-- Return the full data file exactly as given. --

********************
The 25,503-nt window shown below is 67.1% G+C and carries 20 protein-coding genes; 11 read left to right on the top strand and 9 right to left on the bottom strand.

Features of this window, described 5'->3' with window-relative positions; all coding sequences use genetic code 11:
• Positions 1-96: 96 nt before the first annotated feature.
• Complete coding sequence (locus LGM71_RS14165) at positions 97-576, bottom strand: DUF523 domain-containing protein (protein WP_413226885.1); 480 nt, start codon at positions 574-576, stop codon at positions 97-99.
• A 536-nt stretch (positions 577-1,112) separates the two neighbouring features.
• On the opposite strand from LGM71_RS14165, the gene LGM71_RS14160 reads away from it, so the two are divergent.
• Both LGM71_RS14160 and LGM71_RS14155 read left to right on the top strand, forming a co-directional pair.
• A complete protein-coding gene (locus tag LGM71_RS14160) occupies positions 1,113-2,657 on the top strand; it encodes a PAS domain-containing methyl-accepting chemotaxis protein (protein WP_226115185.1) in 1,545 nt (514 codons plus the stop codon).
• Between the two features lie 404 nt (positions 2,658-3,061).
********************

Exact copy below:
The 25,503-nt window shown below is 67.1% G+C and carries 20 protein-coding genes; 11 read left to right on the top strand and 9 right to left on the bottom strand.

Features of this window, described 5'->3' with window-relative positions; all coding sequences use genetic code 11:
• Positions 1-96: 96 nt before the first annotated feature.
• Complete coding sequence (locus LGM71_RS14165) at positions 97-576, bottom strand: DUF523 domain-containing protein (protein WP_413226885.1); 480 nt, start codon at positions 574-576, stop codon at positions 97-99.
• A 536-nt stretch (positions 577-1,112) separates the two neighbouring features.
• On the opposite strand from LGM71_RS14165, the gene LGM71_RS14160 reads away from it, so the two are divergent.
• Both LGM71_RS14160 and LGM71_RS14155 read left to right on the top strand, forming a co-directional pair.
• A complete protein-coding gene (locus tag LGM71_RS14160) occupies positions 1,113-2,657 on the top strand; it encodes a PAS domain-containing methyl-accepting chemotaxis protein (protein WP_226115185.1) in 1,545 nt (514 codons plus the stop codon).
• Between the two features lie 404 nt (positions 2,658-3,061).